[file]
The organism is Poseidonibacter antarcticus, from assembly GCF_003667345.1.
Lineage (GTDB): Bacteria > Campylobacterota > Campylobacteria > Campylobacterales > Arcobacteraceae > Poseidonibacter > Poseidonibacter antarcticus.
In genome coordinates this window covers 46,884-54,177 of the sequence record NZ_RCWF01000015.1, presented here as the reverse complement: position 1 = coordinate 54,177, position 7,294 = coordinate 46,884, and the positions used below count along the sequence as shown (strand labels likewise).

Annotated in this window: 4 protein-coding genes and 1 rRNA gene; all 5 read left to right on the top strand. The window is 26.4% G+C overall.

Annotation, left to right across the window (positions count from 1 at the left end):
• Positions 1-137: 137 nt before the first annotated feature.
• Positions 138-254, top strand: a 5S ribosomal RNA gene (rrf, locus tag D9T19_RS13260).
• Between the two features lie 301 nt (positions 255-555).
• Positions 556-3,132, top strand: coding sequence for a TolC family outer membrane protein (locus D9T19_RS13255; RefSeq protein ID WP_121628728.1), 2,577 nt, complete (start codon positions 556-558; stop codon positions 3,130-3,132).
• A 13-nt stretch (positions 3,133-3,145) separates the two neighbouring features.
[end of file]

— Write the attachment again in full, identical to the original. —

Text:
The organism is Poseidonibacter antarcticus, from assembly GCF_003667345.1.
Lineage (GTDB): Bacteria > Campylobacterota > Campylobacteria > Campylobacterales > Arcobacteraceae > Poseidonibacter > Poseidonibacter antarcticus.
In genome coordinates this window covers 46,884-54,177 of the sequence record NZ_RCWF01000015.1, presented here as the reverse complement: position 1 = coordinate 54,177, position 7,294 = coordinate 46,884, and the positions used below count along the sequence as shown (strand labels likewise).

Annotated in this window: 4 protein-coding genes and 1 rRNA gene; all 5 read left to right on the top strand. The window is 26.4% G+C overall.

Annotation, left to right across the window (positions count from 1 at the left end):
• Positions 1-137: 137 nt before the first annotated feature.
• Positions 138-254, top strand: a 5S ribosomal RNA gene (rrf, locus tag D9T19_RS13260).
• Between the two features lie 301 nt (positions 255-555).
• Positions 556-3,132, top strand: coding sequence for a TolC family outer membrane protein (locus D9T19_RS13255; RefSeq protein ID WP_121628728.1), 2,577 nt, complete (start codon positions 556-558; stop codon positions 3,130-3,132).
• A 13-nt stretch (positions 3,133-3,145) separates the two neighbouring features.